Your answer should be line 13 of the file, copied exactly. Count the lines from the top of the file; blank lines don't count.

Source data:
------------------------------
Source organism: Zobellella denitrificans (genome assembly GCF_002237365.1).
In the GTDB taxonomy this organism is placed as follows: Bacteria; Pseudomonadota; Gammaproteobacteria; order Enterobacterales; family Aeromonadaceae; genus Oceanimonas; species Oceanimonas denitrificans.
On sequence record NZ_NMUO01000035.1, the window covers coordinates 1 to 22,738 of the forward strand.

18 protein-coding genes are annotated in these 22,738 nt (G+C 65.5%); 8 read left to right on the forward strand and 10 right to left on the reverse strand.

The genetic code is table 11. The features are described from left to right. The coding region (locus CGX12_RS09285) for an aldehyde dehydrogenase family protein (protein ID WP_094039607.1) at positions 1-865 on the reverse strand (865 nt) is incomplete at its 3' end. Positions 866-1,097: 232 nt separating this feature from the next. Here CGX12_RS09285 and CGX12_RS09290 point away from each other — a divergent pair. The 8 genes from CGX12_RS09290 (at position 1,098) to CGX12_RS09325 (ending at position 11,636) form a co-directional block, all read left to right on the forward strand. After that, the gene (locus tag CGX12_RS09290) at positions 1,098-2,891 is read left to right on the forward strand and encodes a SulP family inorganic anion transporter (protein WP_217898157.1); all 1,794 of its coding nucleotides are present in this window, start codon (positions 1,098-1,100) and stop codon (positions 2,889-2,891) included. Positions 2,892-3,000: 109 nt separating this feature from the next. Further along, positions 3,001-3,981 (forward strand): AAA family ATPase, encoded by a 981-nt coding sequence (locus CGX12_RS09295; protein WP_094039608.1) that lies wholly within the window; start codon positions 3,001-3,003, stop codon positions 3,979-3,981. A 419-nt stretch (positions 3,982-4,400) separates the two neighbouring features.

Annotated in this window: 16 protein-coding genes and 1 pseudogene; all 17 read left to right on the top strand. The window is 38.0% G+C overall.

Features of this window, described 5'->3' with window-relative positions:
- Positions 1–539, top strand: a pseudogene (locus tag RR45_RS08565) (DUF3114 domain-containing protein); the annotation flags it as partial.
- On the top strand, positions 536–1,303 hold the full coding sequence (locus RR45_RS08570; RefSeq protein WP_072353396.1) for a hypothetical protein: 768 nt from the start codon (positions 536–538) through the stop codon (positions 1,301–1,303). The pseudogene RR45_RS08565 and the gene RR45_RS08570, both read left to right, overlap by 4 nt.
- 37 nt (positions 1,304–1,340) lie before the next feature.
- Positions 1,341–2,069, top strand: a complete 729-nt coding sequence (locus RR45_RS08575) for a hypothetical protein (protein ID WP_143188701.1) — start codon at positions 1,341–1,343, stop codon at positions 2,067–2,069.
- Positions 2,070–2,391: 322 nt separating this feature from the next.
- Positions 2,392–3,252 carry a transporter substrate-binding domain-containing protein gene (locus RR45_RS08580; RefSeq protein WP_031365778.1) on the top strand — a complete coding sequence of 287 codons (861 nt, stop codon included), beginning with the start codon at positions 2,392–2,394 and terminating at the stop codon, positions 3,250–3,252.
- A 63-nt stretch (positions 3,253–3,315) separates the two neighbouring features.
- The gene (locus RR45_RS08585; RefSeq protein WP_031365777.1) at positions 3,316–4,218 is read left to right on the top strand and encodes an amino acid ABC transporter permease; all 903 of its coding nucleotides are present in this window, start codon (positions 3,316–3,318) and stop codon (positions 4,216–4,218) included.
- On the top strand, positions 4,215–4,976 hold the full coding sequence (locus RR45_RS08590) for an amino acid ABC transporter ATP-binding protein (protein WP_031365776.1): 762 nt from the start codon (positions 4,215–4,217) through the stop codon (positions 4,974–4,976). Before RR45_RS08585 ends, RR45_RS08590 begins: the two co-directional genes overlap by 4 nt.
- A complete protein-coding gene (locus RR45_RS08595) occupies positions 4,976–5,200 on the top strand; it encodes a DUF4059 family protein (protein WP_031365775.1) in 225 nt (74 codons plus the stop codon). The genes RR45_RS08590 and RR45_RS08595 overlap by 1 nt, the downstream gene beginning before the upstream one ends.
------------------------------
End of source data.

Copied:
- Positions 2,392–3,252 carry a transporter substrate-binding domain-containing protein gene (locus RR45_RS08580; RefSeq protein WP_031365778.1) on the top strand — a complete coding sequence of 287 codons (861 nt, stop codon included), beginning with the start codon at positions 2,392–2,394 and terminating at the stop codon, positions 3,250–3,252.